a. A line bounding a plane figure.
b. A surface bounding a solid figure.
a. A surface of an object, especially a surface joining a top and bottom: the four sides of a box.
b. A surface of an object that lies on the left or right of that object as viewed from the front or back: From the shore, I watched my friends dive off the side of the boat.
c. Either of the two surfaces of a thin, flat object: the front side of a piece of paper.
a. The part within an object or area to the left or right of the observer or of its vertical axis.
b. The left or right half of the trunk of a human or animal body: always sleeps on his side; a side of beef.
a. The space immediately next to someone: stood at her father's side.
b. The space immediately next to something. Often used in combination: courtside; dockside.
- One of two or more contrasted parts or places within an area, identified by its location with respect to a center: the north side of the park.
- An area separated from another area by an intervening feature, such as a line or barrier: on this side of the Atlantic; the district on the other side of the railroad tracks.
a. One of two or more opposing individuals, groups, teams, or sets of opinions.
b. One of the positions maintained in a dispute or debate.
- A distinct aspect: the shy side of his personality.
- Line of descent: my aunt on my mother's side.
a. An incomplete script that shows the lines and cues of a single performer only.
b. An incomplete script that shows only what is to be filmed on a specific day or shoot.
- Chiefly British In billiards, the spin given to a propelled ball by striking it off center.
- Located on a side: a side door.
- From or to one side; oblique: a side view.
- Minor; incidental: a side interest.
- In addition to the main part; supplementary: a side benefit.
verbsid·ed, sid·ing, sides
- To provide sides or siding for: side a frame house with aluminum.
- To be positioned next to: a couch that is sided by low tables.
To align oneself in a disagreement: sided with the conservatives in Congress; siding against the bill. Phrasal Verbs: side out Sports
In volleyball, to gain the right to serve by winning a volley served by the opposing team.
Origin of side
Middle English from
Old English sīde
(comparative more side, superlative most side)
- Being on the side, or toward the side; lateral.
- Indirect; oblique; incidental.
- a side issue; a side view or remark
- (UK dialectal, Northern England, Scotland) Wide; large; long, pendulous, hanging low, trailing; far-reaching.
- (Scotland) Far; distant.
From Middle English side, syde, syd, from Old English sÄ«d (“wide, broad, spacious, ample, extensive, vast, far-reaching"), from Proto-Germanic *sÄ«daz (“drooping, hanging, low, excessive, extra"), from Proto-Indo-European *sÄ“y- (“to send, throw, drop, sow, deposit"). Cognate with Low German sied (“low"), Swedish sid (“long, hanging down"), Icelandic sÃÃ°ur (“low hanging, long").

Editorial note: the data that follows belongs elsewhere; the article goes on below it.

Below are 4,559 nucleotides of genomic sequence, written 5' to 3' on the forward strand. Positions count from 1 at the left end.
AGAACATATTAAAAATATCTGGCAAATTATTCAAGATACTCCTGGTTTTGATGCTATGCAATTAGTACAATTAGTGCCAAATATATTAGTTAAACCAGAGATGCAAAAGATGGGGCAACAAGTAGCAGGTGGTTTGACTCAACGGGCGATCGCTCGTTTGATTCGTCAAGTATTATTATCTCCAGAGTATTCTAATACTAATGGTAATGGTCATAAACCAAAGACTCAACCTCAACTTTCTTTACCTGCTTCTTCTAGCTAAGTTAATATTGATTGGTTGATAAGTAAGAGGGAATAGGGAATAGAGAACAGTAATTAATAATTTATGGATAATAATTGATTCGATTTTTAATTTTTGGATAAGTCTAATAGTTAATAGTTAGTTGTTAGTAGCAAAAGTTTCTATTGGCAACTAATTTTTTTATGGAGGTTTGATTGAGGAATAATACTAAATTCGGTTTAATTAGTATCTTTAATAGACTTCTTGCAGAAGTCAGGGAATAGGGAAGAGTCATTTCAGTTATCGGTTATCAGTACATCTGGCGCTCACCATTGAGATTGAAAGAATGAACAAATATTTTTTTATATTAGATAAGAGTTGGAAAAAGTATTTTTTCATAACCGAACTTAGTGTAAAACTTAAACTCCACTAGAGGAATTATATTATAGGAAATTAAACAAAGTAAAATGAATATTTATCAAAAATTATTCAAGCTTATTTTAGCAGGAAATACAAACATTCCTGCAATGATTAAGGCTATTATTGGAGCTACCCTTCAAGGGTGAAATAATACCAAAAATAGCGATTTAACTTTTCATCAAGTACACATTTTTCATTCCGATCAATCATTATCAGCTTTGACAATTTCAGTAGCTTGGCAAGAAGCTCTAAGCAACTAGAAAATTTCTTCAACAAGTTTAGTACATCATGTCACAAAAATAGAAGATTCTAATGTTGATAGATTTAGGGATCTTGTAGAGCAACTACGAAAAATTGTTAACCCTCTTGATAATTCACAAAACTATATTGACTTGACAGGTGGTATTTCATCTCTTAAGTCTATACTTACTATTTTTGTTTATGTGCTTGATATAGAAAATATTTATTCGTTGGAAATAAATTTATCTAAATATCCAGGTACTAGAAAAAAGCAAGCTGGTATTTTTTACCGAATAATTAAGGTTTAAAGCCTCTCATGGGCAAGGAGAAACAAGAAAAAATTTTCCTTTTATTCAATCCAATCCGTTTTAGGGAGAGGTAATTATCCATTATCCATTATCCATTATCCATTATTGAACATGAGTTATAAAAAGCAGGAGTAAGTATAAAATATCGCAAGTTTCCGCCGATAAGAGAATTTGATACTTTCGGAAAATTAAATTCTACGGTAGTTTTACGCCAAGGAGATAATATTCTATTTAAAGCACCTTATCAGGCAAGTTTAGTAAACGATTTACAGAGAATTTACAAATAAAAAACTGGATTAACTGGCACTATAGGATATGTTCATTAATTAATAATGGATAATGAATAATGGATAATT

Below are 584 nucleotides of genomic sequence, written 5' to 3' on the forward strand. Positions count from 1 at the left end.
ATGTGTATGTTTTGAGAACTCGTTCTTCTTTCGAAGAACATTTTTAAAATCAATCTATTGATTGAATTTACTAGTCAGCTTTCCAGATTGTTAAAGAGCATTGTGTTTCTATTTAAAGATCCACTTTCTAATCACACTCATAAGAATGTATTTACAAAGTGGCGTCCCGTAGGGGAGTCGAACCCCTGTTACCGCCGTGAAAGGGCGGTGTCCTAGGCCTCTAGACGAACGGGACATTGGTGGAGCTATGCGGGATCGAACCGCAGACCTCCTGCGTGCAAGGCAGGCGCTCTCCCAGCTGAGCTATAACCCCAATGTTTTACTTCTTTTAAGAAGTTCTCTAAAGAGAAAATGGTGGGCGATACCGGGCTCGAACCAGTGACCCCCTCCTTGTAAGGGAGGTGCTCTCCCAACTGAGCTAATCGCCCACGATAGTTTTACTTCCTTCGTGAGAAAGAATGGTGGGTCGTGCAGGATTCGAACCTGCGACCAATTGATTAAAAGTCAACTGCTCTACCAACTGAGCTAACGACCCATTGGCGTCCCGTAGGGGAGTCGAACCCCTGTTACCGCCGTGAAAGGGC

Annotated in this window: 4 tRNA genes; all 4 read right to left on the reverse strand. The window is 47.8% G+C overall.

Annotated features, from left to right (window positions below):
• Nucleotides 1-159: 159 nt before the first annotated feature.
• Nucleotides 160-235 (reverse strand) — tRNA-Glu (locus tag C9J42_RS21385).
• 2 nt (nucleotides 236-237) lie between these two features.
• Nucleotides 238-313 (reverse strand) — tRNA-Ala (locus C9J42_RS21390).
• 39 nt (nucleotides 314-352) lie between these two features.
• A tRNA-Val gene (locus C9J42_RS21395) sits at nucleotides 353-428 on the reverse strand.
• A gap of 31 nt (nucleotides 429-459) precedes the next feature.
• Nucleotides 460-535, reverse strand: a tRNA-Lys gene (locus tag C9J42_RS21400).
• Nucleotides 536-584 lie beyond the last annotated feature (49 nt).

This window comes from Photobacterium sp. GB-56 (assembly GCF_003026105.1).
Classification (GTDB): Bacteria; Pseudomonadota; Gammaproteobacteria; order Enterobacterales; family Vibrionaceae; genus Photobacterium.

(comparative more side, superlative most side)
- (UK dialectal) Widely; wide; far.
From Middle English side, syde, from Old English sÄ«de (“widely, extensively, amply"). See above.
- A bounding straight edge of a two-dimensional shape.
- A square has four sides.
- A flat surface of a three-dimensional object; a face.
- A cube has six sides.
- One half (left or right, top or bottom, front or back, etc.) of something or someone.
- Which side of the tray shall I put it on?
- The patient was bleeding on the right side.
- A region in a specified position with respect to something.
- Meet me on the north side of the monument.
- One surface of a sheet of paper (used instead of "page", which can mean one or both surfaces.)
- John wrote 15 sides for his essay!
- One possible aspect of a concept, person or thing.
- Look on the bright side.
- One set of competitors in a game.
- Which side has kick-off?
- (UK, Australia, Ireland) A sports team.
- A group having a particular allegiance in a conflict or competition.
- In the second world war, the Italians were on the side of the Germans.
- (sports, billiards, snooker, pool) Sidespin; english
- He had to put a bit of side on to hit the pink ball.
- (UK, Australia, Ireland, dated) A television channel, usually as opposed to the one currently being watched (from when there were only two channels).
- I just want to see what's on the other side "” James said there was a good film on tonight.
- (US, colloquial) A dish that accompanies the main course; a side dish.
- Do you want a side of cole-slaw with that?
- A line of descent traced through one parent as distinguished from that traced through another.
(third-person singular simple present sides, present participle siding, simple past and past participle sided)
- (intransitive) To ally oneself, be in an alliance, usually with "with" or rarely "in with"
- Which will you side with, good or evil?
- To lean on one side.
- (shipbuilding) To work (a timber or rib) to a certain thickness by trimming the sides.
- To furnish with a siding.
- to side a house
From Middle English side, from Old English sÄ«de (“side, flank"), from Proto-Germanic *sÄ«dÇ (“side, flank, edge, shore"), from Proto-Indo-European *sÄ“y- (“to send, throw, drop, sow, deposit"). Cognate with Dutch zijde, zij (“side"), German Seite (“side"), Danish side (“side"), Swedish sida (“side").
- Beside; next to; adjacent to.